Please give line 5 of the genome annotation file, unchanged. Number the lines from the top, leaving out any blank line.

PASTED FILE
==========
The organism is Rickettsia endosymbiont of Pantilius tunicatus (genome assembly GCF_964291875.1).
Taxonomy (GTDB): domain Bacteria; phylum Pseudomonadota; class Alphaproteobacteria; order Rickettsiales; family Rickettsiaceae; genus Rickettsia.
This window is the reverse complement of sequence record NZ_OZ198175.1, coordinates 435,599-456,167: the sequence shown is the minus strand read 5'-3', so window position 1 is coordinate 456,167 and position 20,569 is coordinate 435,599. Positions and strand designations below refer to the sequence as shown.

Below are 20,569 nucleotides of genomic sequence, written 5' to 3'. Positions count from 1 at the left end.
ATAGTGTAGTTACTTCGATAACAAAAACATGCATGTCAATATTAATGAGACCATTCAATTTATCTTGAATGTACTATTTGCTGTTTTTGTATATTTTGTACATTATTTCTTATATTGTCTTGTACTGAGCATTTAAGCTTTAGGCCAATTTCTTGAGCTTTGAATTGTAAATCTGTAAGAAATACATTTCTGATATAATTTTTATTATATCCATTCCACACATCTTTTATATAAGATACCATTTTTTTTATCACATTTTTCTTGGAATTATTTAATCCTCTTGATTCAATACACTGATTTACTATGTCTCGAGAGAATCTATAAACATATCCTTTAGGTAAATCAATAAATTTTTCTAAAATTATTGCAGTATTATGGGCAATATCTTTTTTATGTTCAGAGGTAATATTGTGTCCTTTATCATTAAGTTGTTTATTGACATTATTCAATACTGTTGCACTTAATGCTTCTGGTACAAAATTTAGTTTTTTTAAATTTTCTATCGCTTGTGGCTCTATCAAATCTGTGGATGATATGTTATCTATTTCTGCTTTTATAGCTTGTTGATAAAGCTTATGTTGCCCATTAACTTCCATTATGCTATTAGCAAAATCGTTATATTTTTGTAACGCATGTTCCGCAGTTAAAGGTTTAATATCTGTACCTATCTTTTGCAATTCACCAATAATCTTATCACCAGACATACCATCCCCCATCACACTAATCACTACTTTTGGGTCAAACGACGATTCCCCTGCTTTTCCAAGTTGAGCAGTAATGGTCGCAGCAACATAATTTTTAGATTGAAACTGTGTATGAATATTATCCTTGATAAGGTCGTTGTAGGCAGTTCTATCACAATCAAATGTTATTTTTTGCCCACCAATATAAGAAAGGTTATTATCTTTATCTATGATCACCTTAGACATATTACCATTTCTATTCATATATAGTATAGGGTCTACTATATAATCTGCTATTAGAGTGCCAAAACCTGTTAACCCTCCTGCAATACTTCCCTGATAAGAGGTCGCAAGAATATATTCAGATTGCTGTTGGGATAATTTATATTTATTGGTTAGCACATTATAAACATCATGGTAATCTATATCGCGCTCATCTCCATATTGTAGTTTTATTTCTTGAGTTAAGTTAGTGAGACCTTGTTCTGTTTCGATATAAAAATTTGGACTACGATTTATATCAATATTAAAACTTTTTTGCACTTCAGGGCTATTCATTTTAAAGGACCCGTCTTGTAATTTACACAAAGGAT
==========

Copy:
ATAGTGTAGTTACTTCGATAACAAAAACATGCATGTCAATATTAATGAGACCATTCAATTTATCTTGAATGTACTATTTGCTGTTTTTGTATATTTTGTACATTATTTCTTATATTGTCTTGTACTGAGCATTTAAGCTTTAGGCCAATTTCTTGAGCTTTGAATTGTAAATCTGTAAGAAATACATTTCTGATATAATTTTTATTATATCCATTCCACACATCTTTTATATAAGATACCATTTTTTTTATCACATTTTTCTTGGAATTATTTAATCCTCTTGATTCAATACACTGATTTACTATGTCTCGAGAGAATCTATAAACATATCCTTTAGGTAAATCAATAAATTTTTCTAAAATTATTGCAGTATTATGGGCAATATCTTTTTTATGTTCAGAGGTAATATTGTGTCCTTTATCATTAAGTTGTTTATTGACATTATTCAATACTGTTGCACTTAATGCTTCTGGTACAAAATTTAGTTTTTTTAAATTTTCTATCGCTTGTGGCTCTATCAAATCTGTGGATGATATGTTATCTATTTCTGCTTTTATAGCTTGTTGATAAAGCTTATGTTGCCCATTAACTTCCATTATGCTATTAGCAAAATCGTTATATTTTTGTAACGCATGTTCCGCAGTTAAAGGTTTAATATCTGTACCTATCTTTTGCAATTCACCAATAATCTTATCACCAGACATACCATCCCCCATCACACTAATCACTACTTTTGGGTCAAACGACGATTCCCCTGCTTTTCCAAGTTGAGCAGTAATGGTCGCAGCAACATAATTTTTAGATTGAAACTGTGTATGAATATTATCCTTGATAAGGTCGTTGTAGGCAGTTCTATCACAATCAAATGTTATTTTTTGCCCACCAATATAAGAAAGGTTATTATCTTTATCTATGATCACCTTAGACATATTACCATTTCTATTCATATATAGTATAGGGTCTACTATATAATCTGCTATTAGAGTGCCAAAACCTGTTAACCCTCCTGCAATACTTCCCTGATAAGAGGTCGCAAGAATATATTCAGATTGCTGTTGGGATAATTTATATTTATTGGTTAGCACATTATAAACATCATGGTAATCTATATCGCGCTCATCTCCATATTGTAGTTTTATTTCTTGAGTTAAGTTAGTGAGACCTTGTTCTGTTTCGATATAAAAATTTGGACTACGATTTATATCAATATTAAAACTTTTTTGCACTTCAGGGCTATTCATTTTAAAGGACCCGTCTTGTAATTTACACAAAGGAT